Mitt Romney says he'd fire Secret Service agents in scandal
WASHINGTON (AP) — Mitt Romney says he'd "clean house" to remove Secret Service agents involved with Colombian prostitutes ahead of President Barack Obama's visit.
Romney, the presumptive Republican presidential nominee, told radio host Laura Ingraham on Wednesday that people should be fired who put "their personal play time" ahead of the nation's interests. He suggested a lack of leadership led to scandal, which involved at least 20 women, but said he has confidence in Secret Service Director Mark Sullivan.
"I'd clean house," Romney told Ingraham when asked how he would address the situation. "The right thing to do is to remove people who have violated the public trust and have put their play time and their personal interests ahead of the interests of the nation."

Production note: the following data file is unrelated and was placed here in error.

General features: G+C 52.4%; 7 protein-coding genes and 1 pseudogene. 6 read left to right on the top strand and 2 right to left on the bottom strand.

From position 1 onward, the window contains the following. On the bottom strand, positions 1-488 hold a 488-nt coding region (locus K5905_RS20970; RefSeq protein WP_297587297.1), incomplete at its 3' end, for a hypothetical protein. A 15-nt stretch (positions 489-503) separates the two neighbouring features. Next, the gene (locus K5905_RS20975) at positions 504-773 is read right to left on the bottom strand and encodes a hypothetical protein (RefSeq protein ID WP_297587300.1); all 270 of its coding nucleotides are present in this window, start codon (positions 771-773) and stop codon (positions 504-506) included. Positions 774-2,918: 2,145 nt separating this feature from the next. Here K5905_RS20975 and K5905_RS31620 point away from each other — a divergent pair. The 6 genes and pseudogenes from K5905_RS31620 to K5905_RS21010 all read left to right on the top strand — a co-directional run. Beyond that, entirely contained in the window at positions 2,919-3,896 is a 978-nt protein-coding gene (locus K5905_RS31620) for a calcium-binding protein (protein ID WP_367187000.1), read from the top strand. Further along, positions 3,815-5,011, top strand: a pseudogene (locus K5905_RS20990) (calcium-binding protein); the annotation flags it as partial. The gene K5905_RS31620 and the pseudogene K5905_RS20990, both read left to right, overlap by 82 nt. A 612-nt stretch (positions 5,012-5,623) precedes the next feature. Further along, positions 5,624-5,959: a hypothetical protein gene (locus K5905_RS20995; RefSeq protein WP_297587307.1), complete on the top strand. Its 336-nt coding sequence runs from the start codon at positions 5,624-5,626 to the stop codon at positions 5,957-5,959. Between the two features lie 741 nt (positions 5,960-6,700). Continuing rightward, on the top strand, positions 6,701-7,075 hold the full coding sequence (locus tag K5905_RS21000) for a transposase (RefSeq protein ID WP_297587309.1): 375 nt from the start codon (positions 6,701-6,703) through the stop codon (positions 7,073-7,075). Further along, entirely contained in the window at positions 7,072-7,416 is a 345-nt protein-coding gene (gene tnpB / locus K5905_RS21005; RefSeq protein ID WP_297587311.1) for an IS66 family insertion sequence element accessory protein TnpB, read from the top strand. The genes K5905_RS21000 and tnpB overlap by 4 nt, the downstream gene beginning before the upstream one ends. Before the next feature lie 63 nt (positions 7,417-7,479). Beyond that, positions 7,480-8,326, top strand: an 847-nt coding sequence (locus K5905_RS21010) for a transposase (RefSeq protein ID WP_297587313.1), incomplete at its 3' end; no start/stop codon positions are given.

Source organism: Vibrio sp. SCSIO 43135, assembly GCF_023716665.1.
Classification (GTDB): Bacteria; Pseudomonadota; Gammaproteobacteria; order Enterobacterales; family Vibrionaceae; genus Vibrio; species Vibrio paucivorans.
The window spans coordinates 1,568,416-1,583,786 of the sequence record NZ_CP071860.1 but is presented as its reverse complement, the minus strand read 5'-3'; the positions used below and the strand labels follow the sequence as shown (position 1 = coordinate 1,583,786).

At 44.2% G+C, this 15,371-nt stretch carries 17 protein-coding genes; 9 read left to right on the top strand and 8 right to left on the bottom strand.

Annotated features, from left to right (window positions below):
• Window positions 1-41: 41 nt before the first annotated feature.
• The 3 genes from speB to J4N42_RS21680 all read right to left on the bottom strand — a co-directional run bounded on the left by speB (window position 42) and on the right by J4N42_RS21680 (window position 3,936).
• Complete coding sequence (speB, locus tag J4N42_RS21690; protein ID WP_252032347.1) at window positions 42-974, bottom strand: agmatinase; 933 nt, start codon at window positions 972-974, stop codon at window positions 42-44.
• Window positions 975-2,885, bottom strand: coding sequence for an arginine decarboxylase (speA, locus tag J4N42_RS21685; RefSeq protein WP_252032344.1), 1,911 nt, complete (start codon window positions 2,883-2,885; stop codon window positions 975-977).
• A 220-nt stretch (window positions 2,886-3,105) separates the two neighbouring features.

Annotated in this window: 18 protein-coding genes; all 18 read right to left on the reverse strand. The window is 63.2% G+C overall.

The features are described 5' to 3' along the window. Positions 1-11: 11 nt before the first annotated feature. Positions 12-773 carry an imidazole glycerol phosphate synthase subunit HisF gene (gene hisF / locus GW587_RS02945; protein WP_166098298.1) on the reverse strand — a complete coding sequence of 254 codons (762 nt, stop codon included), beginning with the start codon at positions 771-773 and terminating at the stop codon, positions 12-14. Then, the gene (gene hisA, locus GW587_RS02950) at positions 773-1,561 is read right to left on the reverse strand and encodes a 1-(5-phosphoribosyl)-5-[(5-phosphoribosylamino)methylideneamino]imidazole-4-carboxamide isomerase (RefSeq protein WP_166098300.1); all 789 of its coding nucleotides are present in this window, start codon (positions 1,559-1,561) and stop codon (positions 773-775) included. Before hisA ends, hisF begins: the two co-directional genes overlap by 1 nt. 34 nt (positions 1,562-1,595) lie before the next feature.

In an earlier radio interview, Romney said he shared Obama's confidence in the Secret Service chief.
"We are a nation, after all, under law and the president has confidence in the head of the Secret Service, as do I," Romney said. "I believe that the right corrective action will be taken there and obviously everyone is very, very disappointed in these stories, very uncharacteristic of the service."
Romney, unlike some GOP critics on Capitol Hill, has been receiving around the clock Secret Service protection for more than two months.
The situation has become an election-year embarrassment for Obama, who has said he'd be angry if the allegations are true.
Sullivan, facing questions on Capitol Hill about whether the escapades could have jeopardized the president's security, said he had referred the matter to an independent government investigator.
He said the 11 Secret Service agents and 10 military personnel under investigation were telling different stories about who the women were. Sullivan has dispatched more investigators to Colombia to interview the women, said Rep. Peter King, R-N.Y., chairman of the House Homeland Security Committee.
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